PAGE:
Much of the recent history of distressed debt fundraising has been about anticipating demand that never came. This reached its apotheosis in 2020 when a huge amount of dry powder was still waiting to be deployed from the peak fundraising years of 2017 and 2019. In the event, distress – and its close relative dislocation – proved to be a short-lived phenomenon. Barely had even a small proportion of capital found a home before market confidence recovered and M&A activity hit boom levels in the second half of the year. Since then, distressed debt fundraising has remained at normalised levels.
Distressed and special situations specialist Oaktree Capital Management closed the biggest fund between 2019 and 2022 as its Opportunities Fund XI racked up an impressive $16 billion. This was more or less twice the amount raised by the second-largest fund, Lone Star’s $8.2 billion Fund XI. Some distressed funds have shown an ability to be significantly oversubscribed, with Ares Management’s Special Opportunities Fund II raising more than $7 billion versus a target of $4 billion, and Fortress Investment Group’s Credit Opportunities Fund V Expansion vehicle collecting $7 billion compared with a $3 billion target.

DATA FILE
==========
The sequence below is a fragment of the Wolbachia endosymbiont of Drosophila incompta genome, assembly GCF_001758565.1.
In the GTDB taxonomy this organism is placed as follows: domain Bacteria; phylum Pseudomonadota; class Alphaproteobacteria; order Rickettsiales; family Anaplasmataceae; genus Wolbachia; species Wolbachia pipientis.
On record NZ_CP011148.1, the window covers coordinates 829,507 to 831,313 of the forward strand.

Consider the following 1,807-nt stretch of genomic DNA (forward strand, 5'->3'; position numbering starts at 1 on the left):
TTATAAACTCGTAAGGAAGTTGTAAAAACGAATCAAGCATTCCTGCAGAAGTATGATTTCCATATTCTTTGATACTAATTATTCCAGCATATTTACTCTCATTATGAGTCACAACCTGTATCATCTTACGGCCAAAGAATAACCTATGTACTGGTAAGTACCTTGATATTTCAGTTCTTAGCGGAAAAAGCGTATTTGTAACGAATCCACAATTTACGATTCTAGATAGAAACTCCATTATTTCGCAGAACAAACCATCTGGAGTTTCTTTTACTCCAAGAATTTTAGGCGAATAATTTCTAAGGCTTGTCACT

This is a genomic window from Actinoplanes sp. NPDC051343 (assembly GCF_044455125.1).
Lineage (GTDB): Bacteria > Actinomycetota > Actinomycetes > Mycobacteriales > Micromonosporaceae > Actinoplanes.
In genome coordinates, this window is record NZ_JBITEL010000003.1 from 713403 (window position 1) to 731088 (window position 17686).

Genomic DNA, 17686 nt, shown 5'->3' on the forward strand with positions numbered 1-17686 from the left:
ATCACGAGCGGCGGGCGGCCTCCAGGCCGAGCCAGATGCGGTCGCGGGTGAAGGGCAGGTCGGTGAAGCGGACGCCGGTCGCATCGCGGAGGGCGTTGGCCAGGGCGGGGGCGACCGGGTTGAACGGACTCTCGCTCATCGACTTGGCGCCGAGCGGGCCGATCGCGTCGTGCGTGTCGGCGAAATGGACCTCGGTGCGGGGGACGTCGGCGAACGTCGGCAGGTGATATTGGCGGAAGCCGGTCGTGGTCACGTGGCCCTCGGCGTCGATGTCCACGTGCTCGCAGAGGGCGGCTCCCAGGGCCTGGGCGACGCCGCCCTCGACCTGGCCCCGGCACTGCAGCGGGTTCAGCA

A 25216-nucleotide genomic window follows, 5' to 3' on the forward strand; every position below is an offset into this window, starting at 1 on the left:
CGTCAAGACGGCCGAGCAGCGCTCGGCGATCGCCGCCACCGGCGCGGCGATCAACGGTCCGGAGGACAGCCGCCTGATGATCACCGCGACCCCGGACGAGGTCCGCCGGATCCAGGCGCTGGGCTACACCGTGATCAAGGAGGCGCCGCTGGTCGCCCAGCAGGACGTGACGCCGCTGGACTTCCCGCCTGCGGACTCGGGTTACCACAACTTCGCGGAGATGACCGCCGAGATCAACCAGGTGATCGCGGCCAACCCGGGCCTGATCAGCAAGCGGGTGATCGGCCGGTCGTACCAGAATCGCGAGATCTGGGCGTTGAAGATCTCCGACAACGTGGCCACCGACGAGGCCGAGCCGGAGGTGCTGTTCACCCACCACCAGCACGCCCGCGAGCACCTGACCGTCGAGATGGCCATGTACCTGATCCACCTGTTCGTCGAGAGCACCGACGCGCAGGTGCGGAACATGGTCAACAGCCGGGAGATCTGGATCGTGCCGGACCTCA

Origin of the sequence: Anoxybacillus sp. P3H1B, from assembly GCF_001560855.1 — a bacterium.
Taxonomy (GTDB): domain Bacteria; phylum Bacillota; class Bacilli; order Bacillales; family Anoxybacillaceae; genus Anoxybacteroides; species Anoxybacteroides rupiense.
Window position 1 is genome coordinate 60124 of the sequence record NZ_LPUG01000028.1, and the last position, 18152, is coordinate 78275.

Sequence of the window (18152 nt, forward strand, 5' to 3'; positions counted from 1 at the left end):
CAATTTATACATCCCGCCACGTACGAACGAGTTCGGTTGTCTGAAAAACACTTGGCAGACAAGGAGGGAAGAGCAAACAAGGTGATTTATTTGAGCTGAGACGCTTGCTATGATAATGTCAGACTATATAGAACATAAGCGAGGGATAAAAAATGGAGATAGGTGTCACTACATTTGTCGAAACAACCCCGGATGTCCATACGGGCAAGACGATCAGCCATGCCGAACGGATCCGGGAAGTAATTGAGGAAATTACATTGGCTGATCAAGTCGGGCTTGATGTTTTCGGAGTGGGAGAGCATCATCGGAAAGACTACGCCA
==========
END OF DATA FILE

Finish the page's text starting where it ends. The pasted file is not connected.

Our data shows that, out of almost $43 billion raised for distressed debt last year, multi-regional and North American-focused strategies accounted for around $35 billion of the total. While Asia-Pacific in general remains a relatively nascent region for private debt, the surprising finding here is that Europe accounted for only $4.5 billion. The explanation for this is not immediately obvious. Faced with economic difficulties and geopolitical strains, it seems likely that Europe will provide more than its fair share of distressed and special situations opportunities over the coming years. Perhaps this will be better reflected in the fundraising figures for the current year.
In keeping with the general trend in private debt as a whole, distressed debt vehicles have been getting bigger as the years have gone by – rising from an average of $554 million in 2018 up to a peak of just over $1.2 billion in 2021. The only slight difference is that – in private debt as a whole – the average fund size kept rising last year. Distressed debt, on the other hand, saw a small decrease to a little under $1.2 billion.